I’ve just had a pretty horrible week.  It was the last week before the Sheffield IJS and it was ridiculously busy (as usual!) at ICC HQ.  Deciding to launch a self-study programme at the competition meant getting everything ready on time to get it to the printers and hoping that everything would be delivered in time to take with me to Sheffield.

Against that backdrop, my daughter was madly preparing for yet more travel the other side of the world.  Only back in the UK for two weeks I was feeling guilty for not doing much with her (she was fine with this – I wasn’t) and I was fitting in writing content and recording stuff around when she wasn’t home.  Meanwhile, my much adored little dog, Zorro (deputy manager, ICC) fell ill as he was recovering from a routine knee operation.

Then the laptop crashed completely.  I’d been impatient with Windows 10 and decided to ‘downgrade’ back to 8.1.  Not a clever thing to do when I still had so much work.  And just at that point (this was Friday) the printers delivered everything complete with faulty CDs. They’d copied them in the wrong format and all the packs would have to be opened up, the CDs removed, recopied, labels reprinted and stuck on and the packs re-sorted and sealed –  a three day job – in one night!

And Zorro had taken a turn for the worse and was rushed to a doggy hospital three exits south on the M1.  It was touch and go whether I’d get to Sheffield at all – after all that hard work and preparation.

I felt like I was letting everyone down – my skaters at Sheffield, the kind people who organised for me to have a stall there, my daughter (I couldn’t take her to the airport), the lady who was supposed to be looking after Zorro and had turned away someone else because the place was taken – and even the lady who couldn’t have that place (who I’d never even met!).  I felt unprepared and deflated.  I couldn’t focus on work because I was worried about my little dog.

Then it hit me – Suddenly I just knew exactly how it feels heading into a competition when nothing seems to be going right.  You’ve been practising hard but it all feels wrong. Something else is going on at home or at school and you’re either worrying about it or thinking about it instead of being focused.  You’re worried about letting your coach down, and your mum or your dad. And the more you worry about all these things, the worse your skating gets because you just can’t focus.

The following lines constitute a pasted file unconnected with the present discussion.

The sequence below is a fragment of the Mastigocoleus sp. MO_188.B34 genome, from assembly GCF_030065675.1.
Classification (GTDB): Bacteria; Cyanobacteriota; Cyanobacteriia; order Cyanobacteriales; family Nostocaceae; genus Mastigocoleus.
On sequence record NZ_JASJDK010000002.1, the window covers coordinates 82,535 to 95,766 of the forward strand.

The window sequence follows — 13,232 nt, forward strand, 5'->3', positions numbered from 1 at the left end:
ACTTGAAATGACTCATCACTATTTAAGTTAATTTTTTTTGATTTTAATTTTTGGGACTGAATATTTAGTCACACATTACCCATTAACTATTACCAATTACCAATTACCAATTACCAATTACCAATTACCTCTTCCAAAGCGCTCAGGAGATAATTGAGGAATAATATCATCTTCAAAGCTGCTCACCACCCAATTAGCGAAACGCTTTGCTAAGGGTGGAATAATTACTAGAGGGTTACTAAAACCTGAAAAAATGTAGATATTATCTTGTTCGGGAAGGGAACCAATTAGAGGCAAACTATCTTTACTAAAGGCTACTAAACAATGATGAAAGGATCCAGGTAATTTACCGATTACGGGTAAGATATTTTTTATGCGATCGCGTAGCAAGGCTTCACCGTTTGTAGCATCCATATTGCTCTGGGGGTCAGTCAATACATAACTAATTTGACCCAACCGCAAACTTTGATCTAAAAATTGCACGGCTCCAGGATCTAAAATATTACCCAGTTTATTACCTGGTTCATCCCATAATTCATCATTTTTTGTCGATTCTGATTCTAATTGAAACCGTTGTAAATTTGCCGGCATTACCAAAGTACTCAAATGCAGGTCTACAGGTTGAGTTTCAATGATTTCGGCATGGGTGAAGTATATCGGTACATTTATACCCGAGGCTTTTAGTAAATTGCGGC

Zorro iGet well soon Zorros in hospital as I write this – undergoing lots of tests.  So the vet ‘gave me permission’ to go to Sheffield. I no longer had to feel guilty about going and leaving him behind – after all, he’s in hospital, in good hands. But driving up here, I still felt a few teary thoughts – worrying about all the what ifs.  What if it was something really serious?  What if they can’t do anything for him?  And then I remembered what I do for skaters when I hear the ‘What If Gremlin’.  I get them to focus on the ‘What if it goes RIGHT’ instead of what if + worst case scenario.  Because statistically 92% of what we worry about will never happen, is in the past and can’t be changed, or is petty, trivial stuff which we shouldn’t bother with anyway.  That means only 8% of what we worry about is actually worth being concerned about!

I remembered that the vet had said it could be anything from minor issues to something more serious.  So why was I focusing on the worst case scenario?  And I resolved to think more about the possibility that it might be something minor.

So next time you are having a tough week leading up to a competition, and feeling like you’re just not focused, worrying about letting people down (and I totally get it)  take a step back.   Look at the whole picture. Every time you start having a negative thought, ask yourself “Is it true? Is it helpful?” And “What could I say to myself instead?”  Worrying about something before it has even happened only harms us in the long run and keeps us further away from our goals. Stay cool.  Stay ice cool.  And confident. Always stay confident.